When motorists realise just how much they can save in fuel costs with an electric vehicle is when I believe demand and sales will really take off. When your neighbour or work colleague tells you he's paying R400 a month on electricity to charge his vehicle while you're spending R2,000 on petrol every month, you're going to take notice. As the price of electric cars decreases and they get down to around the same price as comparative ICE vehicles, then the potential saving in fuel costs will be even more tempting for the buyer. Add to that not having to fork out for an expensive service every 15,000km or so and the savings from purchasing an electric car appear even more appetising.

Like I have mentioned in this blog before, Carel also stresses the need for charging infrastructure.
EV users should charge whenever they park at a destination – so all destinations (places of work, shopping, services, meetings and home should have a charge point to top-up while the car is parked
This is exactly what is needed. Unlike ICE vehicles that you have to fill up with fuel at a petrol station, an electric car can charge anywhere there's electricity. You'll charge wherever you park and while you're at work or doing shopping or eating in a restaurant your electric car will be topping up it's battery. Business owners should see the offering of charge points for their customers as a way of attracting EV owners to use their establishment, similar to the way they offer wifi to customers at the moment.

Carel also explains how the use of solar energy can provide us with a truly clean, renewable and cheap energy source for our transport system. Please go and read the full article here.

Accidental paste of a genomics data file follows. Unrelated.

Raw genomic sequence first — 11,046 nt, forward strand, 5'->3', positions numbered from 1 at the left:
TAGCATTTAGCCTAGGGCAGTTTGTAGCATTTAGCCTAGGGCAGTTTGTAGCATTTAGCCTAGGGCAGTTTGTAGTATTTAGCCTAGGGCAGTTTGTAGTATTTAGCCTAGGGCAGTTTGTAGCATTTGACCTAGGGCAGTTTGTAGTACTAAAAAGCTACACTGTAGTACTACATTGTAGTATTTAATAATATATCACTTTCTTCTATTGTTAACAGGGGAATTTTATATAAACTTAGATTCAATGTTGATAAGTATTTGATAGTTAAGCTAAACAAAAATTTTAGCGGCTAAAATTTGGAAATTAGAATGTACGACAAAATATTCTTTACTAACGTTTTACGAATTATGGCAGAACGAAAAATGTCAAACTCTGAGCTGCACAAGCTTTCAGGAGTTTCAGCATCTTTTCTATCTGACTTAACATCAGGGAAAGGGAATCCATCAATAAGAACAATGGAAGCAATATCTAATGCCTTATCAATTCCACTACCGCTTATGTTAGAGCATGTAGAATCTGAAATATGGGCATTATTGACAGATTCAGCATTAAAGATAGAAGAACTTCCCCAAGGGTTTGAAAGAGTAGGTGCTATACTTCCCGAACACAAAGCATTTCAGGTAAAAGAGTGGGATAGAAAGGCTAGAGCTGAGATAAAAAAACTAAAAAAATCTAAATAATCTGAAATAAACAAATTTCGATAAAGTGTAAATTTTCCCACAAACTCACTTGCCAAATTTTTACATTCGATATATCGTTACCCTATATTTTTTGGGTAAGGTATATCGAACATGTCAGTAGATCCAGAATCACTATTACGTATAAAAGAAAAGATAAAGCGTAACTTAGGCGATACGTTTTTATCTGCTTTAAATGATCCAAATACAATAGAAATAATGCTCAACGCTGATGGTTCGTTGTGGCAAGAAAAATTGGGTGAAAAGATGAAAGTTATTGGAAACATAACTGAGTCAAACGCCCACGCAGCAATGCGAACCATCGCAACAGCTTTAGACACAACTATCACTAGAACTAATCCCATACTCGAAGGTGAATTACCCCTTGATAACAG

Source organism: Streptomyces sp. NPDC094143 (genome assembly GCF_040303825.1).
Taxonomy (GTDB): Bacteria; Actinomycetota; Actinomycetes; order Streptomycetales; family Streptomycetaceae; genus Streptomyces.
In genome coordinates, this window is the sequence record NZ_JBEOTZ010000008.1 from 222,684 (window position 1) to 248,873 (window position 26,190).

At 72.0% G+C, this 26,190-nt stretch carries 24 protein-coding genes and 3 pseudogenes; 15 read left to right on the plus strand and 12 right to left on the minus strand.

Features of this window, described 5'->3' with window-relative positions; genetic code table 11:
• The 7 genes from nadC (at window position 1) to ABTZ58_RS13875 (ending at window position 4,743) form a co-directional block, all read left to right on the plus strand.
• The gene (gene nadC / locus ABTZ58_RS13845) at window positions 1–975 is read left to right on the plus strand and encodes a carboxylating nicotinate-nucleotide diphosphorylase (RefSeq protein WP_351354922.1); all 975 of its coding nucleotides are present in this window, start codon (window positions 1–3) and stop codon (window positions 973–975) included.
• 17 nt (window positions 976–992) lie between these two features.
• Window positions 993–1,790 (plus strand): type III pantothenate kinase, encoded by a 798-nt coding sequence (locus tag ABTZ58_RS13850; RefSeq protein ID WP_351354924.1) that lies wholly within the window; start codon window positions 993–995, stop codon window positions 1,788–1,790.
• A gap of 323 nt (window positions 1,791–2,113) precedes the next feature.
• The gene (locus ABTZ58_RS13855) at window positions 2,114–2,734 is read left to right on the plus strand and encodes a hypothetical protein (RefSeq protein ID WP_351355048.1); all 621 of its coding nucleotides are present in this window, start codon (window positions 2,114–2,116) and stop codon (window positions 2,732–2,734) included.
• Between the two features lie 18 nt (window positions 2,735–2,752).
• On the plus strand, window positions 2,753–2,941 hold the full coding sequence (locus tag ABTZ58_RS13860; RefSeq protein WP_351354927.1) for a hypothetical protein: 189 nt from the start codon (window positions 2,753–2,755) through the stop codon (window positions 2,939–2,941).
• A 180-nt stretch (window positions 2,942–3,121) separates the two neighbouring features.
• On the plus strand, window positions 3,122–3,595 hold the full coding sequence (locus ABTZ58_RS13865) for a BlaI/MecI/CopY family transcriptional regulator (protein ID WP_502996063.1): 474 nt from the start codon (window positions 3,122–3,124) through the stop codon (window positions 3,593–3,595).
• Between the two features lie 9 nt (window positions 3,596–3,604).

Electric Car Superstar Podcast Episode 175 - SA must embrace electric vehicles now or fall behind

Thursday, March 23, 2017

Tesla Model 3: Autopilot is most popular option among South African reservation holders

Thanks to this article at Electrek for leading me to this graphic  from Model3Tracker.info showing the most desired options among Tesla Model 3 reservation holders worldwide. There's quite some difference from country to country in what options are most popular.

Interestingly the most popular option among South African reservation holders is Autopilot. This correlates with the Deloitte survey I wrote about on Sunday. That survey found that the desire for self driving vehicles was greater among South African consumers than it was in the UK and Germany.

There is no indication as far as I can tell of how many South Africans have put down their $1,000 deposit so far to reserve a Tesla Model 3 or when exactly we can expect it to be available here.

Tuesday, March 21, 2017

Motorburn | You can now rent BMW i3 from Europcar in Cape Town

Motorburn | You can now rent BMW i3 from Europcar in Cape Town
You can now rent BMW i3 from Europcar in Cape Town. Article from 19th December 2016 written by Hadlee Simons.
“We have introduced the fully-electric, 0% emissions BMW i3 to our fleet, with sustainability in mind and looking at future trends in mobility. The BMW i3 is a unique, cost effective and innovative vehicle option for our customers,” said Jody Naidoo, Divisional Fleet Procurement Executive for Europcar, in a BMW SA press statement. 
This is a great idea. Not only allowing visitors to enjoy driving about Cape Town in a clean and quiet manner, it's also possibly giving people their first taste of electromobility. It's a fairly inexpensive method to try out an electric car for a day or two, to see perhaps if it fits your motoring needs.